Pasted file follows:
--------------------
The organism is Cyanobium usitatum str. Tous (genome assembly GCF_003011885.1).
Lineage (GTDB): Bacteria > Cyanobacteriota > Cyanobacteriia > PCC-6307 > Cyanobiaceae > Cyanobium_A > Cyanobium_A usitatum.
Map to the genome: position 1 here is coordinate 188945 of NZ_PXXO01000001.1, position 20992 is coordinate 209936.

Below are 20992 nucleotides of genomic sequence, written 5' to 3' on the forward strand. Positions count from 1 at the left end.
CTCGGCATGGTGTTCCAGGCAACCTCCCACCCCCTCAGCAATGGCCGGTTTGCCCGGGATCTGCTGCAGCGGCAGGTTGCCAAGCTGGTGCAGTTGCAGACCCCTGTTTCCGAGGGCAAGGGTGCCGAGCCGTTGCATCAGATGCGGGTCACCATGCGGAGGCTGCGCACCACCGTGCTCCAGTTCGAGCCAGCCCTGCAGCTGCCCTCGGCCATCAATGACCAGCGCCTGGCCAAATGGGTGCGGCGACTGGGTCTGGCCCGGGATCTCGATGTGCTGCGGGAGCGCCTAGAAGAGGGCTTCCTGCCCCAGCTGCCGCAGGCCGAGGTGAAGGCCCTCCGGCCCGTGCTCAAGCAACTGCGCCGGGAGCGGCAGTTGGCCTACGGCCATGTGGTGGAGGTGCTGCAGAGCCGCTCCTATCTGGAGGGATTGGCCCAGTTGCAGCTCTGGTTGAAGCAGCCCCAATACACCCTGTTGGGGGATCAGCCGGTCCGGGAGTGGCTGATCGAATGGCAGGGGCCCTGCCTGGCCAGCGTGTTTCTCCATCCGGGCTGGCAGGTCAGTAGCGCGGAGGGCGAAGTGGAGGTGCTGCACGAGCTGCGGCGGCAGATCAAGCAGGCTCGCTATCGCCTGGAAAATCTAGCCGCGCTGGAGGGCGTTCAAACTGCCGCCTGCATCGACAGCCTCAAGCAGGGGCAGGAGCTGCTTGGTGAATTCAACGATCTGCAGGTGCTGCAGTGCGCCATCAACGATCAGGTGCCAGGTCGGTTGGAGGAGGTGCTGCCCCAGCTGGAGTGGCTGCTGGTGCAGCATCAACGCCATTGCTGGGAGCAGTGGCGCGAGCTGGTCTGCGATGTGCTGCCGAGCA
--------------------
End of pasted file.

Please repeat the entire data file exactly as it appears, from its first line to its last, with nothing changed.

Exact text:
The organism is Cyanobium usitatum str. Tous (genome assembly GCF_003011885.1).
Lineage (GTDB): Bacteria > Cyanobacteriota > Cyanobacteriia > PCC-6307 > Cyanobiaceae > Cyanobium_A > Cyanobium_A usitatum.
Map to the genome: position 1 here is coordinate 188945 of NZ_PXXO01000001.1, position 20992 is coordinate 209936.

Below are 20992 nucleotides of genomic sequence, written 5' to 3' on the forward strand. Positions count from 1 at the left end.
CTCGGCATGGTGTTCCAGGCAACCTCCCACCCCCTCAGCAATGGCCGGTTTGCCCGGGATCTGCTGCAGCGGCAGGTTGCCAAGCTGGTGCAGTTGCAGACCCCTGTTTCCGAGGGCAAGGGTGCCGAGCCGTTGCATCAGATGCGGGTCACCATGCGGAGGCTGCGCACCACCGTGCTCCAGTTCGAGCCAGCCCTGCAGCTGCCCTCGGCCATCAATGACCAGCGCCTGGCCAAATGGGTGCGGCGACTGGGTCTGGCCCGGGATCTCGATGTGCTGCGGGAGCGCCTAGAAGAGGGCTTCCTGCCCCAGCTGCCGCAGGCCGAGGTGAAGGCCCTCCGGCCCGTGCTCAAGCAACTGCGCCGGGAGCGGCAGTTGGCCTACGGCCATGTGGTGGAGGTGCTGCAGAGCCGCTCCTATCTGGAGGGATTGGCCCAGTTGCAGCTCTGGTTGAAGCAGCCCCAATACACCCTGTTGGGGGATCAGCCGGTCCGGGAGTGGCTGATCGAATGGCAGGGGCCCTGCCTGGCCAGCGTGTTTCTCCATCCGGGCTGGCAGGTCAGTAGCGCGGAGGGCGAAGTGGAGGTGCTGCACGAGCTGCGGCGGCAGATCAAGCAGGCTCGCTATCGCCTGGAAAATCTAGCCGCGCTGGAGGGCGTTCAAACTGCCGCCTGCATCGACAGCCTCAAGCAGGGGCAGGAGCTGCTTGGTGAATTCAACGATCTGCAGGTGCTGCAGTGCGCCATCAACGATCAGGTGCCAGGTCGGTTGGAGGAGGTGCTGCCCCAGCTGGAGTGGCTGCTGGTGCAGCATCAACGCCATTGCTGGGAGCAGTGGCGCGAGCTGGTCTGCGATGTGCTGCCGAGCA